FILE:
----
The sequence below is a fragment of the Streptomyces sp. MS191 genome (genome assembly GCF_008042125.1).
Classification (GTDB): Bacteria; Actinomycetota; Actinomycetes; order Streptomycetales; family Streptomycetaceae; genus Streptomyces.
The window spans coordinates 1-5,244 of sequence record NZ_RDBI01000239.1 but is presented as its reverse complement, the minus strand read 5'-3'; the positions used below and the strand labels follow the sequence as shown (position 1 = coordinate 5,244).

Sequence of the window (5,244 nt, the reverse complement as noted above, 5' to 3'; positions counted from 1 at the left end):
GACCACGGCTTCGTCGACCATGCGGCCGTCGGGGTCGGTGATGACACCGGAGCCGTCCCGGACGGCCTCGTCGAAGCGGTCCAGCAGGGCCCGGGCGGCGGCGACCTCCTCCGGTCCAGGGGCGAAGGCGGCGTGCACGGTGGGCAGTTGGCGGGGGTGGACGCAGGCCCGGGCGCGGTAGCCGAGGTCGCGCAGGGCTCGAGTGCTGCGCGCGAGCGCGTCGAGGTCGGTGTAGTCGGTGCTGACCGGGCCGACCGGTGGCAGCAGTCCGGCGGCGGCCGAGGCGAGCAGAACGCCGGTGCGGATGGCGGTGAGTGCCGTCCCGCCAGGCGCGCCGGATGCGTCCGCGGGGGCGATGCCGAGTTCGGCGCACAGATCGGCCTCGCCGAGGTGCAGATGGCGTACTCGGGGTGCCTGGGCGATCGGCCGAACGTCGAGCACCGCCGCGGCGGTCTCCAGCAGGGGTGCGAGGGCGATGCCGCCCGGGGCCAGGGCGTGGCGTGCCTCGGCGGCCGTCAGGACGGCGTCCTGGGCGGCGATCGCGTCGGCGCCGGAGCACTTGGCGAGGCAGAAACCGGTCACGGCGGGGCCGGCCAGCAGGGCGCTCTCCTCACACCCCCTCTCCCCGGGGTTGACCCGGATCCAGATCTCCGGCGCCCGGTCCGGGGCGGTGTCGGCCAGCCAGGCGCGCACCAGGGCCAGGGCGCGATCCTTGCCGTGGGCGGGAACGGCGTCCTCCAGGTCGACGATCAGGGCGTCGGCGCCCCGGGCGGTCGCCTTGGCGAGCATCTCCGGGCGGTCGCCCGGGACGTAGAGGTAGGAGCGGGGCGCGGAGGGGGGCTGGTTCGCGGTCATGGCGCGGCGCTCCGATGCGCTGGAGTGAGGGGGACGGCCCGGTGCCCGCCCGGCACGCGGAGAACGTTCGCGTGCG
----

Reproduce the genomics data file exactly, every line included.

The sequence below is a fragment of the Streptomyces sp. MS191 genome (genome assembly GCF_008042125.1).
Classification (GTDB): Bacteria; Actinomycetota; Actinomycetes; order Streptomycetales; family Streptomycetaceae; genus Streptomyces.
The window spans coordinates 1-5,244 of sequence record NZ_RDBI01000239.1 but is presented as its reverse complement, the minus strand read 5'-3'; the positions used below and the strand labels follow the sequence as shown (position 1 = coordinate 5,244).

Sequence of the window (5,244 nt, the reverse complement as noted above, 5' to 3'; positions counted from 1 at the left end):
GACCACGGCTTCGTCGACCATGCGGCCGTCGGGGTCGGTGATGACACCGGAGCCGTCCCGGACGGCCTCGTCGAAGCGGTCCAGCAGGGCCCGGGCGGCGGCGACCTCCTCCGGTCCAGGGGCGAAGGCGGCGTGCACGGTGGGCAGTTGGCGGGGGTGGACGCAGGCCCGGGCGCGGTAGCCGAGGTCGCGCAGGGCTCGAGTGCTGCGCGCGAGCGCGTCGAGGTCGGTGTAGTCGGTGCTGACCGGGCCGACCGGTGGCAGCAGTCCGGCGGCGGCCGAGGCGAGCAGAACGCCGGTGCGGATGGCGGTGAGTGCCGTCCCGCCAGGCGCGCCGGATGCGTCCGCGGGGGCGATGCCGAGTTCGGCGCACAGATCGGCCTCGCCGAGGTGCAGATGGCGTACTCGGGGTGCCTGGGCGATCGGCCGAACGTCGAGCACCGCCGCGGCGGTCTCCAGCAGGGGTGCGAGGGCGATGCCGCCCGGGGCCAGGGCGTGGCGTGCCTCGGCGGCCGTCAGGACGGCGTCCTGGGCGGCGATCGCGTCGGCGCCGGAGCACTTGGCGAGGCAGAAACCGGTCACGGCGGGGCCGGCCAGCAGGGCGCTCTCCTCACACCCCCTCTCCCCGGGGTTGACCCGGATCCAGATCTCCGGCGCCCGGTCCGGGGCGGTGTCGGCCAGCCAGGCGCGCACCAGGGCCAGGGCGCGATCCTTGCCGTGGGCGGGAACGGCGTCCTCCAGGTCGACGATCAGGGCGTCGGCGCCCCGGGCGGTCGCCTTGGCGAGCATCTCCGGGCGGTCGCCCGGGACGTAGAGGTAGGAGCGGGGCGCGGAGGGGGGCTGGTTCGCGGTCATGGCGCGGCGCTCCGATGCGCTGGAGTGAGGGGGACGGCCCGGTGCCCGCCCGGCACGCGGAGAACGTTCGCGTGCG